Creating Word Processor Tables from R Dataframes

A friend mentioned to me earlier this week that her students in an R-based statistics course would benefit from being able to create Word-compatible (i.e., .docx)

The function below also should work with LibreOffice’s .odt format.
tables from the output of their exercises. Having used pandoc, a valuable tool for converting between document file formats; and knitr, an R library for processing RMarkdown and $\LaTeX$ input; I wrote the following function for creating a docx (or odt, or rtf, or pdf, etc.) table from an R dataframe:

table_to_docx <- function(dataframe_to_use, temporary_markdown_file_to_write = "kable_output.mkd", output_format="docx") {
    if (!require('knitr')) {
        print("Sorry, you need to install the knitr package first. You may also need to install Pandoc (http://johnmacfarlane.net/pandoc/) separately.")
    }
    else # If the require() above worked...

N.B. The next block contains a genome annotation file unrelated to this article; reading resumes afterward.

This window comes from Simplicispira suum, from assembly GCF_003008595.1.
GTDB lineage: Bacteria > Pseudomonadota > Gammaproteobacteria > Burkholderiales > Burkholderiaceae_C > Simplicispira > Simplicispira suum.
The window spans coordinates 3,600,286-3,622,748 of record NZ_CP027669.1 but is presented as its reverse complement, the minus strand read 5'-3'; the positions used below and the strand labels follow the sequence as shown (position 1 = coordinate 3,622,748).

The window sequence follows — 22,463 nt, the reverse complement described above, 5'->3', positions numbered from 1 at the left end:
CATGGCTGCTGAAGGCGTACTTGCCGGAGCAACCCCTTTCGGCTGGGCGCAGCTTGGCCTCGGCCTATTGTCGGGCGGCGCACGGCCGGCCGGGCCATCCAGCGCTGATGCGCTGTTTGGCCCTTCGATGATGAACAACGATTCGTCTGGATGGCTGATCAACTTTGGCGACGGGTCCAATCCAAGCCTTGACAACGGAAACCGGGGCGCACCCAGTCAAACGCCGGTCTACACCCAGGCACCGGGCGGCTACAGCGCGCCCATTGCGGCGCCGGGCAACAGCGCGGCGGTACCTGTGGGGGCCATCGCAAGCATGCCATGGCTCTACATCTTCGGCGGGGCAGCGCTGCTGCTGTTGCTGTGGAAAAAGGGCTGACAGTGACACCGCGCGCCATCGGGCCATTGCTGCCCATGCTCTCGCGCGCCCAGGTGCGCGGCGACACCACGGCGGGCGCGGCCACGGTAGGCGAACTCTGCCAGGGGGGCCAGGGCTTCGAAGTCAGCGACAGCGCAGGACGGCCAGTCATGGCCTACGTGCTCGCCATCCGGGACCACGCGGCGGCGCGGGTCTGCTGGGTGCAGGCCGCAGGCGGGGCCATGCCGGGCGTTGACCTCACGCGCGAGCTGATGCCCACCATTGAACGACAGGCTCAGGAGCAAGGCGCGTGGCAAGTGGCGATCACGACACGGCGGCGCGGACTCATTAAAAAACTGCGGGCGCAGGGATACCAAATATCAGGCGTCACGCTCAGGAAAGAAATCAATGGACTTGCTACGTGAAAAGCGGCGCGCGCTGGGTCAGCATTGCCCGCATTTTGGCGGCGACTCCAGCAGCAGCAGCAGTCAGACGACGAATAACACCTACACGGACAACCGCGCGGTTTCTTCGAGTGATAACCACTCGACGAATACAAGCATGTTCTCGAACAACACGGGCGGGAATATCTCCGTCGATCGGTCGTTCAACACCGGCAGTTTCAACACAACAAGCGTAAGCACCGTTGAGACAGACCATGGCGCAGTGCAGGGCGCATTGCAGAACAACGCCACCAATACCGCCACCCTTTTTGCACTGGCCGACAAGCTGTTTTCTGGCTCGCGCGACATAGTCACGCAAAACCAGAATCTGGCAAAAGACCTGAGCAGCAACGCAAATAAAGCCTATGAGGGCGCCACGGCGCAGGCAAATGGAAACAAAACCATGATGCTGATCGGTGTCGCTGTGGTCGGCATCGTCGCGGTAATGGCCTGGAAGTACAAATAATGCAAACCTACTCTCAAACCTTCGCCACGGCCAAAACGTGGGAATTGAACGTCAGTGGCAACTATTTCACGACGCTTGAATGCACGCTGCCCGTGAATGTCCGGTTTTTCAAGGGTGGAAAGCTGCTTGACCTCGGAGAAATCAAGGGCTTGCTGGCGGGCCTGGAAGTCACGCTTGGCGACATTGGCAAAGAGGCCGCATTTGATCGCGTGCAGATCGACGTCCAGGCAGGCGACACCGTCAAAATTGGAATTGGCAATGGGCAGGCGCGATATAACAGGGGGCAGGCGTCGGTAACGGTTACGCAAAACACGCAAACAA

{
        # Create a Pandoc-flavored markdown-style table from a dataframe
        markdown_table <- kable(dataframe_to_use, format="pandoc", output=FALSE)
        
        # Write that markdown table to a temporary file:
        write(markdown_table, temporary_markdown_file_to_write)
        
        # Create a docx file from the temporary markdown file.
        # Documentation on more options can be found at http://yihui.name/knitr/demo/pandoc/
        pandoc(temporary_markdown_file_to_write, format=output_format)
    }
} # End of function table_to_docx

This function can be called with, e.g., table_to_docx(my_dataframe) to write a file called “kable_output.docx” to the working directory.

In R, the working directory can be seen with getwd(), and can be set with setwd('/path/to/directory').
It will also write a file in Markdown format as part of this process. Alternatively, one could use table_to_docx(my_dataframe, temporary_markdown_file_to_write="My_Output.mkd", output_format="odt") to write an odt-format file called “My_Output.odt” (along with a temporary file called “My_Output.mkd”). This is just a wrapper for knitr’s built-in pandoc functionality, but it’s modular and ready-to-go.

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